Black-led theatre company Talawa has unveiled plans to improve the diversity of British theatre through a range of schemes.
Called Make, the initiative aims to provide support at four career stages and claims to represent a “meaningful and sustained response” to the slow-changing issue of diversity in UK theatre.
The first stage, Engage, aims to reach people not currently engaging with Talawa or theatre. It is made up of grassroots workshops, networking events and a script-reading service.
Existing schemes such as the Talawa Writers’ Programme and Talawa Firsts will be brought together under a section of the scheme aimed at providing opportunities for artists to develop skills and make new work.
Risk-taking within theatre will also be addressed, with a strand specially created to give theatremakers the opportunity to meet and collaborate, while black artists will also be given support and advice in the fourth part of the programme. This will include meet and greets with industry professionals and the provision of free office and rehearsal space.
Gail Babb, Talawa producer for education and learning, said Make would offer black artists opportunities to develop over a long period of time and as their careers develop.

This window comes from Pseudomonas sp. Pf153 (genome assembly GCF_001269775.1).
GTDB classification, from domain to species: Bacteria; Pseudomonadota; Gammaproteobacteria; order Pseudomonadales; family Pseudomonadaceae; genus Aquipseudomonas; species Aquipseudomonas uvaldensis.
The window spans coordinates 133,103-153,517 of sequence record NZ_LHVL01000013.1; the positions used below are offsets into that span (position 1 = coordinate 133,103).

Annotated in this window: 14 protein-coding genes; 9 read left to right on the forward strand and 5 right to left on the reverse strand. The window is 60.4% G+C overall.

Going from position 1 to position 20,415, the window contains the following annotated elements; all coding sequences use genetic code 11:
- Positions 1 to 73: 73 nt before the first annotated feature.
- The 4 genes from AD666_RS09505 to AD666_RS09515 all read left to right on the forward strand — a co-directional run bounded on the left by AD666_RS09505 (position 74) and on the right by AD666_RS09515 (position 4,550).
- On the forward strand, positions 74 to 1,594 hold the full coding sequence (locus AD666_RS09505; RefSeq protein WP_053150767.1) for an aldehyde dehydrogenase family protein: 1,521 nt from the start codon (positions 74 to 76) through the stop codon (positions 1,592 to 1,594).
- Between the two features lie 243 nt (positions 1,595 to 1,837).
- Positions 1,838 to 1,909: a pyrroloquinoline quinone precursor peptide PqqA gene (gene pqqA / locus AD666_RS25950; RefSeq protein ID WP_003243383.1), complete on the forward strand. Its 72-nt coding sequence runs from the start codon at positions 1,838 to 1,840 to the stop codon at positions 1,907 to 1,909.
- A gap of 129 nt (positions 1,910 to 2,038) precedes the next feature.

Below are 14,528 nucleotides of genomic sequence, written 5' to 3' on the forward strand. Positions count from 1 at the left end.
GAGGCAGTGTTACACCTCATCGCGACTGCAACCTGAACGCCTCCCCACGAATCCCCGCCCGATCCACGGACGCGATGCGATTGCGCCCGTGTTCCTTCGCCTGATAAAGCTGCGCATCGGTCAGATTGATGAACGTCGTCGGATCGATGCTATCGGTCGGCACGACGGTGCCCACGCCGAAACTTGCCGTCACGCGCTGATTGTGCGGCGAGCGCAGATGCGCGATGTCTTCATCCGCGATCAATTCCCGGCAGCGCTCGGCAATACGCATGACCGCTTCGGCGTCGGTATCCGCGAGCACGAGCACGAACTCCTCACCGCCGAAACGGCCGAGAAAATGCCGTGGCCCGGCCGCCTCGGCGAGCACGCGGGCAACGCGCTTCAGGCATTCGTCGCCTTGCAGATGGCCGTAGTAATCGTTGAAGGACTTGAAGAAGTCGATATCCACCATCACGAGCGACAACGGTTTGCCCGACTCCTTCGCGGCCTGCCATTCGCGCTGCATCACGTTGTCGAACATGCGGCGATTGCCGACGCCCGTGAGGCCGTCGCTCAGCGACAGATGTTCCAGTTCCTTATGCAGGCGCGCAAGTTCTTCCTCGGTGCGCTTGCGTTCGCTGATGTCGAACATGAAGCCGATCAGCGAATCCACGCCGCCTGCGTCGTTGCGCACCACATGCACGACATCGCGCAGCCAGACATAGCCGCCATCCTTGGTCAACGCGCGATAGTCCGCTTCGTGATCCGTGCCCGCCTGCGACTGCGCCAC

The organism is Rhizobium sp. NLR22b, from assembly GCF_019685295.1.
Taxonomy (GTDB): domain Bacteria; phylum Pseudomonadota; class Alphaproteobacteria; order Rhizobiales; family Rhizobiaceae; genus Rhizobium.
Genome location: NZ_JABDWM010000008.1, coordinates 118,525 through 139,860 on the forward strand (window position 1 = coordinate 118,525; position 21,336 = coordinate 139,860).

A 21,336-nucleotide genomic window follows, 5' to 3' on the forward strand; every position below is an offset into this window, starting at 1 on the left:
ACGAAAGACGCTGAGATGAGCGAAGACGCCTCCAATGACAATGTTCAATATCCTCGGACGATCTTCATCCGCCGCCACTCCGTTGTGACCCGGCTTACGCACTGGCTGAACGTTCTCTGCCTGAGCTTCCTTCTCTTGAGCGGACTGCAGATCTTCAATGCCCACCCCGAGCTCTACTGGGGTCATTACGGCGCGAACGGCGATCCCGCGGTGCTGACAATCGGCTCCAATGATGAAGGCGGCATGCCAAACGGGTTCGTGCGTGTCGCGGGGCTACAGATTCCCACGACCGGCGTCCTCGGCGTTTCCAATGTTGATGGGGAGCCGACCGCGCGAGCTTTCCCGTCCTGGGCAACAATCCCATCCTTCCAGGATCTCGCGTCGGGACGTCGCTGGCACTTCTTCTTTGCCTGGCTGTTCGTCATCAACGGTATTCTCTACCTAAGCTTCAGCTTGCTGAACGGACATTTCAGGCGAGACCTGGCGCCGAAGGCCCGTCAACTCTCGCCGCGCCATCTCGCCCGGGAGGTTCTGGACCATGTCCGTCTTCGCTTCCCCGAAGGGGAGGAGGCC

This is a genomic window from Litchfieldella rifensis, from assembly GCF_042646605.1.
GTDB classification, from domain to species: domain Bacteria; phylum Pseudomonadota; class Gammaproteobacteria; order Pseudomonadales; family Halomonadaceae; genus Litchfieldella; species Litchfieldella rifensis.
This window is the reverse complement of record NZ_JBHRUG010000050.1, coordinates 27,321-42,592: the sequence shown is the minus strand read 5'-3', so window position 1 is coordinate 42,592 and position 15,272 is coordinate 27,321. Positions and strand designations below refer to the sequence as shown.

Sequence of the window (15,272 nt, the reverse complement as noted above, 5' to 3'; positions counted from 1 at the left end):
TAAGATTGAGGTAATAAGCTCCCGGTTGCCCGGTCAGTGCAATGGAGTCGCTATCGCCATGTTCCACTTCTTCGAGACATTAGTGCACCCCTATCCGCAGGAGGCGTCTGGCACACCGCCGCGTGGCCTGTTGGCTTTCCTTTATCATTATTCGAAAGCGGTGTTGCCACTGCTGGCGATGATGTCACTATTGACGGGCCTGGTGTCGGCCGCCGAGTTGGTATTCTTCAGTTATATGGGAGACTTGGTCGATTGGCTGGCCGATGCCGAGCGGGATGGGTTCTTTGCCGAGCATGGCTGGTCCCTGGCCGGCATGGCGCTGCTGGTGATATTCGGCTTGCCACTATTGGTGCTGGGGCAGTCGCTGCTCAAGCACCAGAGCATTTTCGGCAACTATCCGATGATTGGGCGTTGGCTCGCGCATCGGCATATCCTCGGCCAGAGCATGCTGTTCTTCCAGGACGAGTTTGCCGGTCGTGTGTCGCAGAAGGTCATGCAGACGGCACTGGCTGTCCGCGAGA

“Diversity projects tend to be just that – projects – and as a quick-fix approach, they are not building an infrastructure. What we need is sustained engagement that provides artists with a pathway into the industry, and the footholds to keep them there,” she said.
Alongside the opportunities that Make offers, a new online platform will advertise jobs, allow artists to ask and respond to questions and connect with each other. This will launch in the summer.
The programme is supported by the Esmee Fairbairn Foundation and will work with different partner organisations each year to deliver. Partners in 2017 include the Royal Exchange, Camden People’s Theatre, Voyage Youth and Sustained Theatre Up North.